So today I go back to the bank during their "bankers hours" of 10-2 p.m. haha. My guy is there and ready to work with me. I have all my information and he begins to enter it in to his computer and he's talking 90 to nothing to me and the computer the whole time. One of the words the Italians use a LOT is the word "allora" which is sort of like a filler word we use in English, like "Ok, um, alright". He must have said "allora" 100 times today! So he's typing away, there are two landlines on his desk, and 3 cell phones,.....all 5 phones rung at least 2-3 times each, at various times he would pick them up, shout something in to them in Italian, hang up, say "Mamma Mia!" ....and resume typing and saying "allora". It was all I could do to keep from bursting out laughing!! If I had the whole transaction on video it would be priceless! Every once in a while he would stop, ask me a question, go back to madly typing and then say "Mamma mia" and throw up his hands. He did say this computer system was terrible and didn't work right and he hoped it worked right today or he would be there all day. Finally after many stops and starts, he begins to print out some paperwork and turns to me and says " Nowa Ia printa outa soma papa fora yoa. I killa many, many treesa. Ita noa gooda fora yoa. Ita alla ina Italia, buta Ia giva toa youa anywaya" He was so nice and helpful that I didn't laugh but I did smile at his joke especially when he handed me about 50 printed pages......all in Italian!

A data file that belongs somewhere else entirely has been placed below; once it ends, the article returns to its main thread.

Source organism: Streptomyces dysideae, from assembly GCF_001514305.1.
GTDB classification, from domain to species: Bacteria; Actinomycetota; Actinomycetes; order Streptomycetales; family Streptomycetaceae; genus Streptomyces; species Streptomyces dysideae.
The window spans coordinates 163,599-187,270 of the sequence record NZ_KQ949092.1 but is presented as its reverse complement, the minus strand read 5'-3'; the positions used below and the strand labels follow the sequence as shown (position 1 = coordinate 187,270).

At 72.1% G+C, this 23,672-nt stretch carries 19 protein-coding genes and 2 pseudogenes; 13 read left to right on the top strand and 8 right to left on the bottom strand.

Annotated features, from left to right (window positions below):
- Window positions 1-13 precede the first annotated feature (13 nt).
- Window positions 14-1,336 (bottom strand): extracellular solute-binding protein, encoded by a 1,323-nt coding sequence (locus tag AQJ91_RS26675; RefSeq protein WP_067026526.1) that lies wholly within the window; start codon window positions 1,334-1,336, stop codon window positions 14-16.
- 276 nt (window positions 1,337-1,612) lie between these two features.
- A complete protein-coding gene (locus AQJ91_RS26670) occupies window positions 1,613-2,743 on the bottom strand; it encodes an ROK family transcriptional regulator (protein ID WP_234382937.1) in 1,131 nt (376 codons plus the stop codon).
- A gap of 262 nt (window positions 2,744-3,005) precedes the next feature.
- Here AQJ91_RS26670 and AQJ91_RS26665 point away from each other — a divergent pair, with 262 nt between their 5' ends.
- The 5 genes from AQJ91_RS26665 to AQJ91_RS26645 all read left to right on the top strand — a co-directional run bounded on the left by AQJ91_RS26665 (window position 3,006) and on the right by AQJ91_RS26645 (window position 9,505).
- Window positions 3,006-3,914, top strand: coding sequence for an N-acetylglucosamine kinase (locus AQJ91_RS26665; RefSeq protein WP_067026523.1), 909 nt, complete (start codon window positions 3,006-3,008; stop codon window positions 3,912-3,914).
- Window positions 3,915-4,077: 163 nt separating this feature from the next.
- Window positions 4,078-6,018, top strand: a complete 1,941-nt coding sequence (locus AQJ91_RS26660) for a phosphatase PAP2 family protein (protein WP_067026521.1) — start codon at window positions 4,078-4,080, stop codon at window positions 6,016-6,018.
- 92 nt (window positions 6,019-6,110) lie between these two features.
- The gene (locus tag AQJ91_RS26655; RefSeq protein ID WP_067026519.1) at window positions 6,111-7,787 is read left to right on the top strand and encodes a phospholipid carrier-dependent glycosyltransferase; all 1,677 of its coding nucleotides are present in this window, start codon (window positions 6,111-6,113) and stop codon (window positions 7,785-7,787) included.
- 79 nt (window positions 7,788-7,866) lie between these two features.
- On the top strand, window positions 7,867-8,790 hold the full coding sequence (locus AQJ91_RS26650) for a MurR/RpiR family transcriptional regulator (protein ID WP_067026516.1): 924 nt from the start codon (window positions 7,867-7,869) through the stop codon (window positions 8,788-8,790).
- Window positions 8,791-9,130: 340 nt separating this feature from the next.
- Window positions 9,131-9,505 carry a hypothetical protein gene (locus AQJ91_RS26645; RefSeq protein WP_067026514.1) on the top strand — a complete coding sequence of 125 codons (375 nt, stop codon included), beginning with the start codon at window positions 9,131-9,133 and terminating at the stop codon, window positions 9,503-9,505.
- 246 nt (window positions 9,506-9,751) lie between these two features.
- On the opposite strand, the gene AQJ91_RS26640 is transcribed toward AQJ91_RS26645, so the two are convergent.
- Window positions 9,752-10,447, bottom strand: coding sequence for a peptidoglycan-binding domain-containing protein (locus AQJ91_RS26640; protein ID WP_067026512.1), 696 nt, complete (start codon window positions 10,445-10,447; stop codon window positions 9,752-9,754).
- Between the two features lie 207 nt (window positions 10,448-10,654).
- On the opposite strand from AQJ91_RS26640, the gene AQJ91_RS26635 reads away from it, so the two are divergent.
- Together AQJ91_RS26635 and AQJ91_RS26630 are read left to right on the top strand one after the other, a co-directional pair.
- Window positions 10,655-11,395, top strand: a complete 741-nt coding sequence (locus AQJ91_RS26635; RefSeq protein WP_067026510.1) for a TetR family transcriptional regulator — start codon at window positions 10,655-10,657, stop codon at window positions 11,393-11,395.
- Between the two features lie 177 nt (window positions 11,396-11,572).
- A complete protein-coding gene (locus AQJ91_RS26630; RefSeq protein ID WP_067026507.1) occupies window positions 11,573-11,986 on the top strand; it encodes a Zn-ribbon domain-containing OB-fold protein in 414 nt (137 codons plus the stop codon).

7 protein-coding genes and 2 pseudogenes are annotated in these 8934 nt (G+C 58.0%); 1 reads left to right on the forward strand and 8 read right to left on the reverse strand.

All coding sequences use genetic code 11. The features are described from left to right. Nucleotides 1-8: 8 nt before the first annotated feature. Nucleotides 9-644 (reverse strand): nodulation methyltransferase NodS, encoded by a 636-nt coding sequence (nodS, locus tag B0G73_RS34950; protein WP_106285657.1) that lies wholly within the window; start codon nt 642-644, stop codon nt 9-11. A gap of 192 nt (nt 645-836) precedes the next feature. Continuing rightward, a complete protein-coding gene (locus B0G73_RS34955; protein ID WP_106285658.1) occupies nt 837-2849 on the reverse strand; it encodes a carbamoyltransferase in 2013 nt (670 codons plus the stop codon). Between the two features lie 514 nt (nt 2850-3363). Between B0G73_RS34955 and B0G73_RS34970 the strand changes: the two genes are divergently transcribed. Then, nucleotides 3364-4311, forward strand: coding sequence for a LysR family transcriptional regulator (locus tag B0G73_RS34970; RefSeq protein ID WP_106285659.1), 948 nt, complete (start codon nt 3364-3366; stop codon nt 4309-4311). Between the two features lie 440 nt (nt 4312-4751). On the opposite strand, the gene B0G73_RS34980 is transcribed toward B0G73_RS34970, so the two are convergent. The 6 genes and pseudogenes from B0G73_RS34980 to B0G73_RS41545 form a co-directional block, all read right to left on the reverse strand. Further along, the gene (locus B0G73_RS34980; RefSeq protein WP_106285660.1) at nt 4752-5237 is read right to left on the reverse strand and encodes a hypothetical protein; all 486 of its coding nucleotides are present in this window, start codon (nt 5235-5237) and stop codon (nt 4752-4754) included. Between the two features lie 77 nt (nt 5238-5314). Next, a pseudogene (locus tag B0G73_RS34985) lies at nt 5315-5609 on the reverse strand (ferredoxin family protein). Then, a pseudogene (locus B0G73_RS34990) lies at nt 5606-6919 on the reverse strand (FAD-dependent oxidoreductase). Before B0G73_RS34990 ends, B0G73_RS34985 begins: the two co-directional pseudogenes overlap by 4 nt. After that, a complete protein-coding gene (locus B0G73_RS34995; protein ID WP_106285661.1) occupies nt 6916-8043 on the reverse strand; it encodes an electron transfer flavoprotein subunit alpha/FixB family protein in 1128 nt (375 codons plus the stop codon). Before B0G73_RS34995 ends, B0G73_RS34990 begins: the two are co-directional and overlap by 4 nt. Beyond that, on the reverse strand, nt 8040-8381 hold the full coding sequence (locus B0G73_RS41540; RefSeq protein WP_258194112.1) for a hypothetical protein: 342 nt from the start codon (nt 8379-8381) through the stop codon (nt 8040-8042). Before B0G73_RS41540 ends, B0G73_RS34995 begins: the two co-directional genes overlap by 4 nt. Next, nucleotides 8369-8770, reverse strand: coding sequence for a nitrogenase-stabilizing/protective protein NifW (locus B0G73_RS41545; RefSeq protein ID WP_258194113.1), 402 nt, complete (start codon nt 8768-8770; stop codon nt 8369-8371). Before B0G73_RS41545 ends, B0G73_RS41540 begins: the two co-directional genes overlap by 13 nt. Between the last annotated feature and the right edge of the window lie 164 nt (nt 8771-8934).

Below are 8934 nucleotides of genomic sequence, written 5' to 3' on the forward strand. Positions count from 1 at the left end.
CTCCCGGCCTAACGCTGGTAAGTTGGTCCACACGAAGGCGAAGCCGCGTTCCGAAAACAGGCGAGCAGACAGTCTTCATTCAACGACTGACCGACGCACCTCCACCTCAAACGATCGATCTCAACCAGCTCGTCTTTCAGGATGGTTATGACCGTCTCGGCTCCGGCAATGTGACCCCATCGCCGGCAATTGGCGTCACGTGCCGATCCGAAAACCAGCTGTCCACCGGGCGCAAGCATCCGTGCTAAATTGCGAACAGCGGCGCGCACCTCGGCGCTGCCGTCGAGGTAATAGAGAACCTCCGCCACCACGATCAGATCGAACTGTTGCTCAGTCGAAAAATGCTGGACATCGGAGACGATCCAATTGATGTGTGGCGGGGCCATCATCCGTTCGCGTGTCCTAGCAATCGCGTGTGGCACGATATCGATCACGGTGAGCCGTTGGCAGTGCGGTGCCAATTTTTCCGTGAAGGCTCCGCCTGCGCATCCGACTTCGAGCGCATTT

So he begins to staple, all the while still answering his phones, talking to himself (Mamma Mia!), trying to explain the basics of the account to me, fees, what we can do, how we can put money in to it, pay our landlord and utilities, setting up automatic payments, checking the account on the internet, etc. And I'm thinking there is NO WAY this is going to work smoothly but I have no choice so let's just hope they don't lose any of our $$ and we'll be happy with any small glitches along the way. It's all in your
perspective, see :-) He sends me with paperwork across the street to get Steve to sign and to get a copy of his ID card. I come back with this done in about 10 minutes. And then the fun really begins.....
He grabs a key and goes to the safe. He comes back with an envelope he gives me with our account card, he then rustles around in a drawer in his desk where he pulls out another envelope and gives me with our Pin # on it. He gives me two MORE for me. After he explains to me how to use these he starts pulling out ANOTHER envelope from another drawer, a 4th pin number and this little device that looks like a pedometer in a box and begins to explain this to me. This "pedometer" is used to access the account with a special pin # but will only give us this special Pin # for 30 SECONDS and then the # disappears forever. We are supposed to enter this pedometer Pin # on the BNL (Italian bank) website. Keep in mind that this Italian website is all in Italian......no English. He showed me the Italian website to me and began to try to teach me where deposits, withdrawals, etc. were located on the website. No, I did not get all of that. I ended up smiling sweetly and telling him that Steve would be in next week to take care of all of that with him :-)